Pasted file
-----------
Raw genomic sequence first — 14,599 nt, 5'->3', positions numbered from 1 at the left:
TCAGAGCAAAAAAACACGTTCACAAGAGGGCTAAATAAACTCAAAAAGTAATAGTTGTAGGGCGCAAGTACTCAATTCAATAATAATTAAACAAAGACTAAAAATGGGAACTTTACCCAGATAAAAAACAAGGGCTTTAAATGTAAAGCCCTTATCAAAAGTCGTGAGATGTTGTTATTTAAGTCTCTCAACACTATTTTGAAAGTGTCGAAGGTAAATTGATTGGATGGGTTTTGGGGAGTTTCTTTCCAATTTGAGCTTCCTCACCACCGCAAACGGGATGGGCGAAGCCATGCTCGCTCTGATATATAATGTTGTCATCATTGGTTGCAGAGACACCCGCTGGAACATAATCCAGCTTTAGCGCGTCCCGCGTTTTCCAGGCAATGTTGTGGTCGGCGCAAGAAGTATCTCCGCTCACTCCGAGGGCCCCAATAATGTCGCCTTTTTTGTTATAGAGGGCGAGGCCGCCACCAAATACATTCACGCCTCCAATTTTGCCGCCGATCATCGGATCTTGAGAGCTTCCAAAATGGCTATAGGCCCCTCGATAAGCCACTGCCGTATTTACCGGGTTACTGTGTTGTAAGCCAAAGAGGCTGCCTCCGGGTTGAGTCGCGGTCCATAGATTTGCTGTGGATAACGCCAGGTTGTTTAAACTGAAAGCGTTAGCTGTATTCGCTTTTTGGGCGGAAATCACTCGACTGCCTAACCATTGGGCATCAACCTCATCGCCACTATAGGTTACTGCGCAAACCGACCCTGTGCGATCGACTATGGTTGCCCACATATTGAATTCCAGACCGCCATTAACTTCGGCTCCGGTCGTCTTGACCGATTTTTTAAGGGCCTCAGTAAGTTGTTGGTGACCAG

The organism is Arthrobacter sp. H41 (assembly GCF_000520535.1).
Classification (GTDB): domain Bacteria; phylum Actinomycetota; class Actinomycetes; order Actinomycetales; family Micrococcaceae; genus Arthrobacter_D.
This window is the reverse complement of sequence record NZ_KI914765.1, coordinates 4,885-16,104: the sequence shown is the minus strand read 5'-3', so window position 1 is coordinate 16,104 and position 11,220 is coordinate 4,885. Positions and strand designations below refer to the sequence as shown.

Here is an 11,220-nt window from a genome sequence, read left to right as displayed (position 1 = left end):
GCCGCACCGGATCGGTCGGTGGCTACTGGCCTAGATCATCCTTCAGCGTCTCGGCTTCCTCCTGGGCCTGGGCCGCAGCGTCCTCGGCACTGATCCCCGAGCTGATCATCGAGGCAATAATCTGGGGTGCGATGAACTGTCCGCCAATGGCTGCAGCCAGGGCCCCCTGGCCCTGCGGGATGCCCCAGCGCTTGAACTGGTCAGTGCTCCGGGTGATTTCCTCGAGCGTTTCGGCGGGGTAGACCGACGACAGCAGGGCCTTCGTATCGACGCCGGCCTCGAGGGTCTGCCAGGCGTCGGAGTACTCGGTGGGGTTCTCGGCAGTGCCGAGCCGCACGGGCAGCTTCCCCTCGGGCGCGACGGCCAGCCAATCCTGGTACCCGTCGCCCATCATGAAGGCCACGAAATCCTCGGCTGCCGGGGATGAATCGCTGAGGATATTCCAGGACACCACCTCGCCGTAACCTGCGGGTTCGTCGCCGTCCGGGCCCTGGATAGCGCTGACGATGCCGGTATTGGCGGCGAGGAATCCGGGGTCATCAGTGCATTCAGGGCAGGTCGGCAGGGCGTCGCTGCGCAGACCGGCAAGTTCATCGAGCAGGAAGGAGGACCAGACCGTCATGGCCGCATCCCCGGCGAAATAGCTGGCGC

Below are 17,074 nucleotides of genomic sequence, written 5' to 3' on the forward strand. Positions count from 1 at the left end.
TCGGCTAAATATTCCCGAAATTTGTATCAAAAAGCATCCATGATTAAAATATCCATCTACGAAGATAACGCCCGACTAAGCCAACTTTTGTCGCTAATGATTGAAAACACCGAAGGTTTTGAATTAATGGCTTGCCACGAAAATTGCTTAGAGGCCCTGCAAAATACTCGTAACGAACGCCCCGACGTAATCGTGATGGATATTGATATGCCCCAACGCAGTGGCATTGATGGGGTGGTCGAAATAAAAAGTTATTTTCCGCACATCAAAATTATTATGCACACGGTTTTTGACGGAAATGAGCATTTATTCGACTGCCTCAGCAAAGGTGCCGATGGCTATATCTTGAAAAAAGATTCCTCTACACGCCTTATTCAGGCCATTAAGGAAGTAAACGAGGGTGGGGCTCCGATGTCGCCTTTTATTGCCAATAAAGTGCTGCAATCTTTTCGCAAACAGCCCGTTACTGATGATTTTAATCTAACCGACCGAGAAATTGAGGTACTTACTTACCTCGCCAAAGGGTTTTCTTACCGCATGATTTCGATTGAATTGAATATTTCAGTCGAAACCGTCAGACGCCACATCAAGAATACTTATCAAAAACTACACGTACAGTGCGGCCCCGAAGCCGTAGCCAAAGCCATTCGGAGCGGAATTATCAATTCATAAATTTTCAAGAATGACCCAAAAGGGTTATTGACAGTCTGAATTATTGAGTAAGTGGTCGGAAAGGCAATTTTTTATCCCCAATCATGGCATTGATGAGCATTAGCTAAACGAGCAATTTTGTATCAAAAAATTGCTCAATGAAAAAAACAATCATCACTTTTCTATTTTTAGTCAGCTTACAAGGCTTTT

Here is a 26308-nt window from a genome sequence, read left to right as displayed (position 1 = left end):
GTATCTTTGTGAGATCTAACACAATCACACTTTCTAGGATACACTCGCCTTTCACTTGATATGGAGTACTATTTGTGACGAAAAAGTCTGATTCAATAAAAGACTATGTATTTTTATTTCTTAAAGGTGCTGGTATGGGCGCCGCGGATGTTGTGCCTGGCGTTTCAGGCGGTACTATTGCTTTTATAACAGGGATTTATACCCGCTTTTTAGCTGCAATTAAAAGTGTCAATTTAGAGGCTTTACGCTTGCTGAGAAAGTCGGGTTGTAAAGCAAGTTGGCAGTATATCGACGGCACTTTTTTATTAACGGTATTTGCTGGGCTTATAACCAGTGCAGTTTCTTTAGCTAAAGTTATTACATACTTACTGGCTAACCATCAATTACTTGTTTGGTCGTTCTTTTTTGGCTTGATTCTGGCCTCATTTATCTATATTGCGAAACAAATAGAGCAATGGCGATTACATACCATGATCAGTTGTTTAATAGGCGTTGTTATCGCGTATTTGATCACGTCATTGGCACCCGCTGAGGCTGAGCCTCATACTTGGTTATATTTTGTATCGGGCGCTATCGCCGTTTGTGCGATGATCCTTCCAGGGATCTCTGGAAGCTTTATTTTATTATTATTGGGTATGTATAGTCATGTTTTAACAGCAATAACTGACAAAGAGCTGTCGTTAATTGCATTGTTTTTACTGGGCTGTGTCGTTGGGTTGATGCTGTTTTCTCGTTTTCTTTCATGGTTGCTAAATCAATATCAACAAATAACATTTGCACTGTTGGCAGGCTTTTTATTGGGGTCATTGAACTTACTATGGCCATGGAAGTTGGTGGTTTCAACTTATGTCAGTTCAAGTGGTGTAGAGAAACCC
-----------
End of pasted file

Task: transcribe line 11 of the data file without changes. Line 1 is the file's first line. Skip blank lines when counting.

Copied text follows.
GTATCTTTGTGAGATCTAACACAATCACACTTTCTAGGATACACTCGCCTTTCACTTGATATGGAGTACTATTTGTGACGAAAAAGTCTGATTCAATAAAAGACTATGTATTTTTATTTCTTAAAGGTGCTGGTATGGGCGCCGCGGATGTTGTGCCTGGCGTTTCAGGCGGTACTATTGCTTTTATAACAGGGATTTATACCCGCTTTTTAGCTGCAATTAAAAGTGTCAATTTAGAGGCTTTACGCTTGCTGAGAAAGTCGGGTTGTAAAGCAAGTTGGCAGTATATCGACGGCACTTTTTTATTAACGGTATTTGCTGGGCTTATAACCAGTGCAGTTTCTTTAGCTAAAGTTATTACATACTTACTGGCTAACCATCAATTACTTGTTTGGTCGTTCTTTTTTGGCTTGATTCTGGCCTCATTTATCTATATTGCGAAACAAATAGAGCAATGGCGATTACATACCATGATCAGTTGTTTAATAGGCGTTGTTATCGCGTATTTGATCACGTCATTGGCACCCGCTGAGGCTGAGCCTCATACTTGGTTATATTTTGTATCGGGCGCTATCGCCGTTTGTGCGATGATCCTTCCAGGGATCTCTGGAAGCTTTATTTTATTATTATTGGGTATGTATAGTCATGTTTTAACAGCAATAACTGACAAAGAGCTGTCGTTAATTGCATTGTTTTTACTGGGCTGTGTCGTTGGGTTGATGCTGTTTTCTCGTTTTCTTTCATGGTTGCTAAATCAATATCAACAAATAACATTTGCACTGTTGGCAGGCTTTTTATTGGGGTCATTGAACTTACTATGGCCATGGAAGTTGGTGGTTTCAACTTATGTCAGTTCAAGTGGTGTAGAGAAACCC